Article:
The United States District Court for the Northern District of California has held that, pursuant to California rules of evidence, a mediation privilege applied in coverage litigation to preclude discovery of underlying settlement communications between an insured and a claimant within ten days following the mediation. Silicon Storage Tech., Inc. v. Nat’l Union Fire Ins. Co. of Pittsburgh, Pa., 2015 WL 5168696 (N.D. Cal. Sept. 3, 2015).

In the underlying litigation, the insured and the claimant attended a mediation with an insurer in attendance with the insured. The mediation was unsuccessful, but following the mediation, the claimant made a $20 million demand on the insured to resolve the misappropriation of trade secret allegations asserted by the claimant against the insured and certain of its employees. The insurers rejected the settlement demand, but the insured agreed to settle the underlying litigation for the $20 million. The insured then sought coverage for the entirety of the settlement from its insurers. According to the insurers, the $20 million settlement also included a settlement of separate patent litigation between the two parties. For this reason, the carriers contended that an allocation was necessary between the settlement amounts attributable to the trade secret litigation and the separate patent litigation.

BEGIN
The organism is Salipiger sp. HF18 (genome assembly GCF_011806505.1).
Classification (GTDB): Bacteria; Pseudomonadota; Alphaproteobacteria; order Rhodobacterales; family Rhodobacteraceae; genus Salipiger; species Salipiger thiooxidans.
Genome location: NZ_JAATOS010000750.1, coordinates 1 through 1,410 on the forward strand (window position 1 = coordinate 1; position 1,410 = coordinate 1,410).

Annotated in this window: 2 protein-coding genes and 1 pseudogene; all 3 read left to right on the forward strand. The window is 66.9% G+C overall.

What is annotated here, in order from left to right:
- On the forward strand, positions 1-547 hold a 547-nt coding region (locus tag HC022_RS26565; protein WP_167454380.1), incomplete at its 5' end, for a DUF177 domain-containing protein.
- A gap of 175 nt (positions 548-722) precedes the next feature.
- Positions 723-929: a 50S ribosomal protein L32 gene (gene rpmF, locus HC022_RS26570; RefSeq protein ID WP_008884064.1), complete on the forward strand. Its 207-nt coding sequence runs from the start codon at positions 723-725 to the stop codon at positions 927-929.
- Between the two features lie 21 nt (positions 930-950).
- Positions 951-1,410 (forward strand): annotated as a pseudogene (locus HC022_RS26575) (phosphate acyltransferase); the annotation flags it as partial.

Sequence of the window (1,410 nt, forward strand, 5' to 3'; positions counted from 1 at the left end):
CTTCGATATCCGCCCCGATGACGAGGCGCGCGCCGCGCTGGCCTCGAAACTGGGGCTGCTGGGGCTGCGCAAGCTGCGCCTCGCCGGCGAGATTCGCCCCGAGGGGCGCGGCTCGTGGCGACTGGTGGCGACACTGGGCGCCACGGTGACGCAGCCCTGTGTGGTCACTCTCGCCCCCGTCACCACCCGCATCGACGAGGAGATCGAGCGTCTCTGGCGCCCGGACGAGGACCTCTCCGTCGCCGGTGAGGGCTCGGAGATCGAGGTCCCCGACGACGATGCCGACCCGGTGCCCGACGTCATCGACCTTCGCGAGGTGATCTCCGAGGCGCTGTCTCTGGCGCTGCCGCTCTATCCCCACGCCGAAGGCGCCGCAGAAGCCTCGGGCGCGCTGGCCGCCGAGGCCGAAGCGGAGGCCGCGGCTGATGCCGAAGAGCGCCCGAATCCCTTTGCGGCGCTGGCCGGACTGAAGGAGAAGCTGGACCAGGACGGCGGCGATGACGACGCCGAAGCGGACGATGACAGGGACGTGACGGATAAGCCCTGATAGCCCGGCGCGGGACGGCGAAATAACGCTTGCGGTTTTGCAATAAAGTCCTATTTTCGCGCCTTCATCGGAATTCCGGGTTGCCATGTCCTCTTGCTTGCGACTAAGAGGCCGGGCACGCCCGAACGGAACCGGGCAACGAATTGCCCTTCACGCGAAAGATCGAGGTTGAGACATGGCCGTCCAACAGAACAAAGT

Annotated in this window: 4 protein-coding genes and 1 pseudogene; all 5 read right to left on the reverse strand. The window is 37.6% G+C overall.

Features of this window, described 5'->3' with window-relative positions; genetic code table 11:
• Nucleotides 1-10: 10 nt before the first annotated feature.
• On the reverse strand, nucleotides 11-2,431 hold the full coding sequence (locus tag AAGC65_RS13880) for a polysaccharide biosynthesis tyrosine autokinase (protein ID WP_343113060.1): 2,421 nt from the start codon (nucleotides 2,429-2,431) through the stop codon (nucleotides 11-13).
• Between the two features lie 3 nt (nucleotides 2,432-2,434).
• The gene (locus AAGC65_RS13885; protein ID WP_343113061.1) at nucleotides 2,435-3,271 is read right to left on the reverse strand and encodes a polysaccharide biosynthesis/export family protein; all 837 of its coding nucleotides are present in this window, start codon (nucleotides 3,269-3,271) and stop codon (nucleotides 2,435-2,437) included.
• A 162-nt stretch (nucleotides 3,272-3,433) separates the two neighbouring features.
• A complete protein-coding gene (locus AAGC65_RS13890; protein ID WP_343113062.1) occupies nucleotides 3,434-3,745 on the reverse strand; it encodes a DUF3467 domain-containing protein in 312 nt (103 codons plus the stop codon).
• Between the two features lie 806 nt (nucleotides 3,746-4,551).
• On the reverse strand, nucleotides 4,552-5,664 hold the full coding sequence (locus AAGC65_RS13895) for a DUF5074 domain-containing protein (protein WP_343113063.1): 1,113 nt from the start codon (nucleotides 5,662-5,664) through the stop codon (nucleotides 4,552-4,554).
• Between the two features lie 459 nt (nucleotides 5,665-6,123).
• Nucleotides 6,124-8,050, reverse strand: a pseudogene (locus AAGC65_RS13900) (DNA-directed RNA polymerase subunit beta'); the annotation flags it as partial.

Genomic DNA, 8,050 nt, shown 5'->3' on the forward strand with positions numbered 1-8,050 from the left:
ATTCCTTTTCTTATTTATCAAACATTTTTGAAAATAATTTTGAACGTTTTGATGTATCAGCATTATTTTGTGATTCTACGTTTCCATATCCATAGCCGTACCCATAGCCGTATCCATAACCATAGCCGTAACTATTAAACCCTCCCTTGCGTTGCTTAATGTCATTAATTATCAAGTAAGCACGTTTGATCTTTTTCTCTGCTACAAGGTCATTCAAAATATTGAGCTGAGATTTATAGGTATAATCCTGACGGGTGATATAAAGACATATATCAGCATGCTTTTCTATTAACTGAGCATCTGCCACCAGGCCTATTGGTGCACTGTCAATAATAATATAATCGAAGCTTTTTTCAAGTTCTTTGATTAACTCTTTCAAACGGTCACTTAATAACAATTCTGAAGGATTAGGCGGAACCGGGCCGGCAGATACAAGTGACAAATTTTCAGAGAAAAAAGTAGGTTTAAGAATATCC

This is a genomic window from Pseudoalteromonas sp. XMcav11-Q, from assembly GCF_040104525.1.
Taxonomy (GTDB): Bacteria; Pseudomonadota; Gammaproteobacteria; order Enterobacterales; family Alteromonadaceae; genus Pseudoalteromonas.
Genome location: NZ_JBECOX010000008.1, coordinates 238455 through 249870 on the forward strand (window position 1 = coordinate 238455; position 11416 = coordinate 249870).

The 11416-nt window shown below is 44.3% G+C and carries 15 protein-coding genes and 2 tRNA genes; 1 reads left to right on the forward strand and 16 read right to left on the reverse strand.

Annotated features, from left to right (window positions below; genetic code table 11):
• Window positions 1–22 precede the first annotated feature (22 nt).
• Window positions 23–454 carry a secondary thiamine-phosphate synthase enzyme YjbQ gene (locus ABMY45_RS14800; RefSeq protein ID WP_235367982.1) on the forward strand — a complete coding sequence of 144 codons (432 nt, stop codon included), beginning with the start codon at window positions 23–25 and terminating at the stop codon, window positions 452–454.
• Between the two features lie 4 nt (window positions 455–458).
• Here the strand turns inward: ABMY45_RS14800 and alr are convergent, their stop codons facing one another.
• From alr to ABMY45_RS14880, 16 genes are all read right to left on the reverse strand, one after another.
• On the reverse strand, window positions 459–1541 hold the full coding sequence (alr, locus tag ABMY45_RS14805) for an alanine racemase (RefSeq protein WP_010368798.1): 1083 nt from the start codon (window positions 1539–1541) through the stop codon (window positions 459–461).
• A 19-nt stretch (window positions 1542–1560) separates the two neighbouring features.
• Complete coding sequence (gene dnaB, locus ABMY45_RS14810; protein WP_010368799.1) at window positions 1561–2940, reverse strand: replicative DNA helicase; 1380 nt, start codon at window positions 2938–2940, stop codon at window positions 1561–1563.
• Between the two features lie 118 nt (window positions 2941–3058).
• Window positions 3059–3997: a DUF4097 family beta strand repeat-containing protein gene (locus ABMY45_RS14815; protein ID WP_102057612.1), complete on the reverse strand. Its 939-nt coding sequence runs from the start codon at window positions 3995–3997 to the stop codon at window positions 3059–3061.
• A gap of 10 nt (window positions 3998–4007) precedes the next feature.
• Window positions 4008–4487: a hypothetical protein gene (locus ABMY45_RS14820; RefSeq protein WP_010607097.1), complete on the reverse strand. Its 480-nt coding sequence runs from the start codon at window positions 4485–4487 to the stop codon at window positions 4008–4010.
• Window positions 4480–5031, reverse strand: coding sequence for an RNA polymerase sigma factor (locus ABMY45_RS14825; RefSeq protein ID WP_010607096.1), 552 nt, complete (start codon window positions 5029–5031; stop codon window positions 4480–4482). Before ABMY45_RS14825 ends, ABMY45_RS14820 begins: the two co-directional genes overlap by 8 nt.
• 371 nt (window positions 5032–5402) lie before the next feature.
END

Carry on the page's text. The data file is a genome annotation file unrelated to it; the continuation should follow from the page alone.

In the ensuing coverage litigation, the insurers requested discovery of communications between the insured and claimant concerning the $20 million settlement demand following the mediation and the resulting discussions that ultimately led to the settlement approximately 15 days after the mediation.

On appeal of the magistrate judge’s ruling that the insurers were entitled to discovery of the underlying settlement communications following the mediation based on the insured’s counsel’s admission at argument that such documents were discoverable, the district court held that, pursuant to California Evidence Code § 1119(a)-(b), the underlying settlement communications through ten days following the mediation were protected by the mediation privilege. The court also held that counsel for the insured “could not have waived the mediation privilege because [the claimant], which also participated in the mediation, did not ‘expressly agree . . . to disclosure’ of the communications at issue,” as required by the mediation privilege rule to waive the privilege.